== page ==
- Doyle, J.J., A.M, Captain, RAN (Rtd)
- Biographies and personal histories, History - pre-Federation
- RAN Ships
- HMAS Moresby I
- September 2006 edition of the Naval Historical Review (all rights reserved)
The only colonial connection with Denham and the Moresby name occurred after the establishment of the Third Settlement on Norfolk Island. Captain Fairfax Moresby, the eldest son of the Admiral, was commanding HMS Sappho when that vessel was lost with all hands in Bass Strait in December 1858. The Sappho was carrying a draft of eighteen sailors for the Herald. As Denham’s survey of Australia and the South West Pacific in HMS Herald extended from 1852 to 1861, a period of nine years, there were a number of drafts of replacement crews required.
Philip Parker King died of a stroke after dining onboard HMS Juno (Captain S. Fremantle) in Sydney Harbour in February 1856. Captain H.M. Denham was also a guest at that dinner. The naval funeral was a significant event for Sydney.
Captain John Moresby, the younger son of Sir Fairfax Moresby, arrived on the Australia Station in 1871 in command of HMS Basilisk. Not a surveyor, he had been provided with an outfit of instruments to conduct surveys and shoal investigations. Moresby’s main task was in fact to put down ‘blackbirding’. The Pacific Islanders’ Protection Act was drafted by the Government in London in March 1872 and became law in June. However, a Queensland Supreme Court judgement in late 1871 strengthened the ability of the authorities to deal with blackbirding, and Basilisk sailed from Sydney, arriving at Cascade Landing, Norfolk Island on 26 May 1872. Moresby indicates that he was warmly welcomed by a gathering of all the Islanders, and that his father’s name, Fairfax Moresby, was revered. The Reverend G.H. Nobbs was still alive and Moresby apparently spent one night in Nobbs’ household. He then moved to the Reverend Coddringham’s abode at the Melanesian Mission to gain the latest news and intelligence about blackbirding and kidnapping. The murder and martyrdom of the Bishop of Melanesia, J.C. Patterson, had occurred in the Solomon Islands only during the previous September, 1871, when the vessel in which the Bishop was travelling was mistaken for a blackbirder. Moresby was accommodated in the late Bishop’s bedroom.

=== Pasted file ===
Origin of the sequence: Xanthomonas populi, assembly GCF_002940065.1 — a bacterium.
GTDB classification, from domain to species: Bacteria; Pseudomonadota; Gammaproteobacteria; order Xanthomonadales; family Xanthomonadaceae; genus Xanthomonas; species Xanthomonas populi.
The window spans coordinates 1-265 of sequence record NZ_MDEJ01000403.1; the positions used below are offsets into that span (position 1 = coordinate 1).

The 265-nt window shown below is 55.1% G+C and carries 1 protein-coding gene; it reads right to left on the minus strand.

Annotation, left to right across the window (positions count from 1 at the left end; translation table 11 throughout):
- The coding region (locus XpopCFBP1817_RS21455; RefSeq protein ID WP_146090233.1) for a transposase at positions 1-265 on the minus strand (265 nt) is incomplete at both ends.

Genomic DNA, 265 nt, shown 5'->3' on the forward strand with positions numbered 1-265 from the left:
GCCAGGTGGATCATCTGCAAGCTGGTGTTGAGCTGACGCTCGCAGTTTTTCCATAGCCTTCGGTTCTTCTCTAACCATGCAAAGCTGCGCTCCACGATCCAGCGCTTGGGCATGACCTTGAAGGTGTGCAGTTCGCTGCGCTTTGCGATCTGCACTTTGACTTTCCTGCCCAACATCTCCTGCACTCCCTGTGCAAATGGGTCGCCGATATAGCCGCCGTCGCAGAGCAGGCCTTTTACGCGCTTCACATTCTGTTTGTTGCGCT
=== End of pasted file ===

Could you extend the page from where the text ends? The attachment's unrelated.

The weather during Moresby’s stay was inclement, and Basilisk had to put to sea. The only notable act that John Moresby undertook was the erection of a new flagstaff to replace one destroyed in a gale. Basilisk sailed from the island on 1 June 1872.
Captain John Moresby went on to achieve the rank of Admiral and it was after him that the RAN’s Moresbys were named. In fact, John Moresby did little for Norfolk Island. His father, however, could be seen as the Senior Officer who was possibly the first to raise official interest in the fate of the Pitcairn Islanders. The payment out of his own pocket for Nobbs’ passage to England for ordination, the involvement of the Archbishop of Canterbury and subsequent interest shown by Queen Victoria herself, could well be seen as the catalysts of the subsequent move of the Pitcairn Islanders to Norfolk Island, all of which was achieved in the space of about five years. It seems doubtful that Fairfax Moresby’s earlier involvement with the Norfolk Islander P. P. King would have carried any weight in choosing that island as a refuge for the Pitcairners.
- Moresby, John, Captain. RN, Discoveries in New Guinea, John Murray, London, 1876
- Moresby, John, Admiral, Two Admirals, John Murray, London, 1909
- Hordern, Marsden, King of the Australian Coast, Miegunyah Press, Melbourne, 1997
- Docker, E.W., The Blackbirders, Angus and Robertson, Sydney, 1970
- David, Andrew, The Voyage of HMS Herald, Miegunyah Press, Melbourne, 1995